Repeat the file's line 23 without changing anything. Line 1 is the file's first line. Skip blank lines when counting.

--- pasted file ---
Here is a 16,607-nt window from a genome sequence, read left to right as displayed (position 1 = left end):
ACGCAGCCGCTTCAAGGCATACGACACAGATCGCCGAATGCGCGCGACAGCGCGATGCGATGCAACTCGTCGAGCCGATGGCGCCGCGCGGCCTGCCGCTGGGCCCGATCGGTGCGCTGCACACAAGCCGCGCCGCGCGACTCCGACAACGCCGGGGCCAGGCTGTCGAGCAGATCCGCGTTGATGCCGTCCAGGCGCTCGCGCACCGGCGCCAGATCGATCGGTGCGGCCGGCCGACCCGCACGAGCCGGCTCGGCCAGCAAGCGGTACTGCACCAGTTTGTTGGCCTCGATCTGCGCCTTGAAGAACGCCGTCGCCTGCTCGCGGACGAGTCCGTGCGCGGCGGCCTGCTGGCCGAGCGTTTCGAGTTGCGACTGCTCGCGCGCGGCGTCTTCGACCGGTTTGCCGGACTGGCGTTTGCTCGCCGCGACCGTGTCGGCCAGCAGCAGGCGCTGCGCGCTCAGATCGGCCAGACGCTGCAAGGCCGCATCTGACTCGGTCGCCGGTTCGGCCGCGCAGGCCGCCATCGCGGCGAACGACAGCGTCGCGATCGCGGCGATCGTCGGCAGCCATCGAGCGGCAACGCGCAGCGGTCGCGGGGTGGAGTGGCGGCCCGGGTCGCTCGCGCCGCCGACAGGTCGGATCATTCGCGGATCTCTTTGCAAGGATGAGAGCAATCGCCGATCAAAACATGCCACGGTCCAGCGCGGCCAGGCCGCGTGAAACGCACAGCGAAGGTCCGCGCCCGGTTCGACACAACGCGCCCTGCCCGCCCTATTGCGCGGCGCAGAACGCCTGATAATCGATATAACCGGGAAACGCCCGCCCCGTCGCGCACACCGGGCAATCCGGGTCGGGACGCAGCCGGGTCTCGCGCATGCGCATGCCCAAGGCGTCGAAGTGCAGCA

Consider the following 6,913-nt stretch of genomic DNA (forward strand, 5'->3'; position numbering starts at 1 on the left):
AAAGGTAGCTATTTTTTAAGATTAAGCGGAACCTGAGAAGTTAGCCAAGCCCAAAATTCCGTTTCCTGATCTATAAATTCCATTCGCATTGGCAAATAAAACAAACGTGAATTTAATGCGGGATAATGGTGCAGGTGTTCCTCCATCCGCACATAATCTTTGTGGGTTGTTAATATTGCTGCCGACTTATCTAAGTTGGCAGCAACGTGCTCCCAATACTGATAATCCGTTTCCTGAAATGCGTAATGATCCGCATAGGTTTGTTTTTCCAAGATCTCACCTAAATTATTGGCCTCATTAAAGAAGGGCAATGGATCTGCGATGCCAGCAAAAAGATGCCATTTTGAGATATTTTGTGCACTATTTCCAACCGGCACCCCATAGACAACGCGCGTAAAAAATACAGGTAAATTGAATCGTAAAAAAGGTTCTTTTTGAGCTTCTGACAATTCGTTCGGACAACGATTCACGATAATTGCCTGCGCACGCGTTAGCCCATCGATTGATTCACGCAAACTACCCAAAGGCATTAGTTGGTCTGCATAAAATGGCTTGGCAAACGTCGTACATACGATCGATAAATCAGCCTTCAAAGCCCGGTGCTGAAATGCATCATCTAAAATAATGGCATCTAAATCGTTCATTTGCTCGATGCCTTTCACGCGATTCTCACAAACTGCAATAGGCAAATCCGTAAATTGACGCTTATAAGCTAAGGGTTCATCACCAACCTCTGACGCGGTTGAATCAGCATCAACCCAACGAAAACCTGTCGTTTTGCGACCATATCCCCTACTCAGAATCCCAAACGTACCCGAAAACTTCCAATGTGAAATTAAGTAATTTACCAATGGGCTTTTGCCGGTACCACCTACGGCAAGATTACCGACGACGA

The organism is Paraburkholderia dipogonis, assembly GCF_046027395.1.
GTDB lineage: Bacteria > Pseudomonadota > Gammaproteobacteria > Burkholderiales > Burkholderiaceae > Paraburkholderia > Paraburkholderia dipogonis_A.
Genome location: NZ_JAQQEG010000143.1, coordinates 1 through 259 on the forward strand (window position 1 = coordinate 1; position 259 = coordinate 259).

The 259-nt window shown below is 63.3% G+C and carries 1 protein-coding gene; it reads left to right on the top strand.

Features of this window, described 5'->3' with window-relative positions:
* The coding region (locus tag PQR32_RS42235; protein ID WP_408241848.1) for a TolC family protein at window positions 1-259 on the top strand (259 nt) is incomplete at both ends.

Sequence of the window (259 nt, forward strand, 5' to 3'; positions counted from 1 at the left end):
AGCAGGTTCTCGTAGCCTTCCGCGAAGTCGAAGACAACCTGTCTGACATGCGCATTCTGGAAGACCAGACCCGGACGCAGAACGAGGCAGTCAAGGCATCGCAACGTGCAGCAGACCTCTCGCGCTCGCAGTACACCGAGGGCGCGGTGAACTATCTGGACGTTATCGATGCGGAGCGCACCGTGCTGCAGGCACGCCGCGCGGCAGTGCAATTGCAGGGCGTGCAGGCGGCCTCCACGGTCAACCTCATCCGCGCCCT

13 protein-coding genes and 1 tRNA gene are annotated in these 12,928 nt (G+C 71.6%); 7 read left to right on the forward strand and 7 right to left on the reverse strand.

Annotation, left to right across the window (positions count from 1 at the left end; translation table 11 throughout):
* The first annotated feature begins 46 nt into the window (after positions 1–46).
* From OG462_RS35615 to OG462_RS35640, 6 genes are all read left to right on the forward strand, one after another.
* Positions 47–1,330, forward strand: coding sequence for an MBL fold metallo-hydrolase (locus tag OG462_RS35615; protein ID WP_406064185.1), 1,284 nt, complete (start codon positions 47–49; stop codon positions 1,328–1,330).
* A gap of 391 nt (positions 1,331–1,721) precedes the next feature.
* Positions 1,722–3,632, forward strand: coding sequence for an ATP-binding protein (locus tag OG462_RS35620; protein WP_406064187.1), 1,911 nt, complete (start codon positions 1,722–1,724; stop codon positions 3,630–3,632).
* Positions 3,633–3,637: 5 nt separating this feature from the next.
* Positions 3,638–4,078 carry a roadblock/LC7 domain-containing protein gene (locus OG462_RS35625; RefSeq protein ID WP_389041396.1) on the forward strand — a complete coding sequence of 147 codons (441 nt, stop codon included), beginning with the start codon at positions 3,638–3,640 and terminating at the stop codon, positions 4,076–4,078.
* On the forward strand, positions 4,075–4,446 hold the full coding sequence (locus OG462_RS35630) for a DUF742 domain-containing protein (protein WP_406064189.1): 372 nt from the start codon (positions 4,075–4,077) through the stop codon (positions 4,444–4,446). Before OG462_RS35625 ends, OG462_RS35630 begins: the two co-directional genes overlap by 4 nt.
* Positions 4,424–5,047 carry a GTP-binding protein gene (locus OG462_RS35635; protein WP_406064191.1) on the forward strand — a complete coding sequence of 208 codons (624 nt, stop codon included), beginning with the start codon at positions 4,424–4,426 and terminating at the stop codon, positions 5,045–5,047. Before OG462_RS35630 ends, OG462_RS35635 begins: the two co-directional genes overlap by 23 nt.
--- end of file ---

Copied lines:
* Positions 4,424–5,047 carry a GTP-binding protein gene (locus OG462_RS35635; protein WP_406064191.1) on the forward strand — a complete coding sequence of 208 codons (624 nt, stop codon included), beginning with the start codon at positions 4,424–4,426 and terminating at the stop codon, positions 5,045–5,047. Before OG462_RS35630 ends, OG462_RS35635 begins: the two co-directional genes overlap by 23 nt.